That forensic determination has substantial implications for the criminal probe into potential collusion between President Donald Trump and Russia. The Daily Beast has learned that the special counsel in that investigation, Robert Mueller, has taken over the probe into Guccifer and brought the FBI agents who worked to track the persona onto his team.

While it’s unclear what Mueller plans to do with Guccifer, his last round of indictments charged 13 Russians tied to the Internet Research Agency troll farm with a conspiracy “for the purpose of interfering with the U.S. political and electoral processes, including the presidential election of 2016.” It was Mueller’s first move establishing Russian interference in the election within a criminal context, but it stopped short of directly implicating the Putin regime.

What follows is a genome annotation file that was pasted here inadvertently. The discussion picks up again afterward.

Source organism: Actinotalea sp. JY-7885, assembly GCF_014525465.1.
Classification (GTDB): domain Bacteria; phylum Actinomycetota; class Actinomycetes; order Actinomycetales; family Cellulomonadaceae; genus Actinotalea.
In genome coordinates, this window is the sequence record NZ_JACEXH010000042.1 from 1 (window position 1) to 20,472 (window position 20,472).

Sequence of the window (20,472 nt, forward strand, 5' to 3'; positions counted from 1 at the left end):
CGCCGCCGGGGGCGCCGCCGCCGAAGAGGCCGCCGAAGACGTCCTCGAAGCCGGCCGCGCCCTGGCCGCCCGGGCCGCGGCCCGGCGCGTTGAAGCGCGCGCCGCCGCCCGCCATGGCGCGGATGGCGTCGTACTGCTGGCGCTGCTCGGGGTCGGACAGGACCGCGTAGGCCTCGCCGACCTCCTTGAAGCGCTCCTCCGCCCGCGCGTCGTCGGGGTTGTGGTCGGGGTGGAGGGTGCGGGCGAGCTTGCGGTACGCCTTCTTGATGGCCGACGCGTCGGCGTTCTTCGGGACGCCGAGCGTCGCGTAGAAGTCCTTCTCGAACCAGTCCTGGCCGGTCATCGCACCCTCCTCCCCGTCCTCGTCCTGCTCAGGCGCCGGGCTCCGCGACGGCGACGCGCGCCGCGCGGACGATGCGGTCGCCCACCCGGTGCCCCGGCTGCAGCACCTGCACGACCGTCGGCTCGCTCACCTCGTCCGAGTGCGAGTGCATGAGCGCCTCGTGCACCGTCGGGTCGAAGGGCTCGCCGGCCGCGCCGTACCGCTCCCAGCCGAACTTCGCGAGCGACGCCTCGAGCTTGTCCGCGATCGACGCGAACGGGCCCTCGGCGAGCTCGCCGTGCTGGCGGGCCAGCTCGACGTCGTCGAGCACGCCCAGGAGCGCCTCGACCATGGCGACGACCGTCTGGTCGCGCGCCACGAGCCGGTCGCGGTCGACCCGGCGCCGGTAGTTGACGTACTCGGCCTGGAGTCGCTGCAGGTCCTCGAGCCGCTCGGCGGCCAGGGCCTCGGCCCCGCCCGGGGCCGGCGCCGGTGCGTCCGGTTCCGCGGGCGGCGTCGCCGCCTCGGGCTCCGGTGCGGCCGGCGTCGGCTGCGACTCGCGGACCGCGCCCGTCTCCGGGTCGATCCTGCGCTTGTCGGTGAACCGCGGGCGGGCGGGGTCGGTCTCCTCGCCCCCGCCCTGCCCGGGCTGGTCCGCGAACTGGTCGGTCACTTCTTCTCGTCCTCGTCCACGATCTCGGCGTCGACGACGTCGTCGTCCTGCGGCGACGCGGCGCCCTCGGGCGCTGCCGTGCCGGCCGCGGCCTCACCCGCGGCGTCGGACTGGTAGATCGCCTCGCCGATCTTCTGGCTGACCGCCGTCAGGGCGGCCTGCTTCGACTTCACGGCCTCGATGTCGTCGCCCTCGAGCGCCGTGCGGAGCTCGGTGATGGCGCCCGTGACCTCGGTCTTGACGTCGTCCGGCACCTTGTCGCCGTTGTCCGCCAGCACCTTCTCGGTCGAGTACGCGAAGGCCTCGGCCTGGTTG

Mueller’s office declined to comment for this story. But the attribution of Guccifer 2.0 as an officer of Russia’s largest foreign intelligence agency would cross the Kremlin threshold—and move the investigation closer to Trump himself.

Read the rest of this article at: The Guardian

In the News 11.12.18 : Today’s Articles of Interest from Around the Internets

The Mystery Of The Havana Syndrome

In the News 11.12.18 : Today’s Articles of Interest from Around the Internets

In the winter of 2017, the American Embassy in Havana was in a precarious state. The Embassy, a six-story tower that sits next to the seawall known as the Malecón, was built in 1953, and during the five decades in which diplomatic relations between Cuba and the United States were suspended it had suffered from neglect. Salt and humidity from the ocean ate away at the pins holding up the marble façade. Work crews erected a fence around the most vulnerable area, to insure that no one was impaled by shards of marble tumbling from the walls.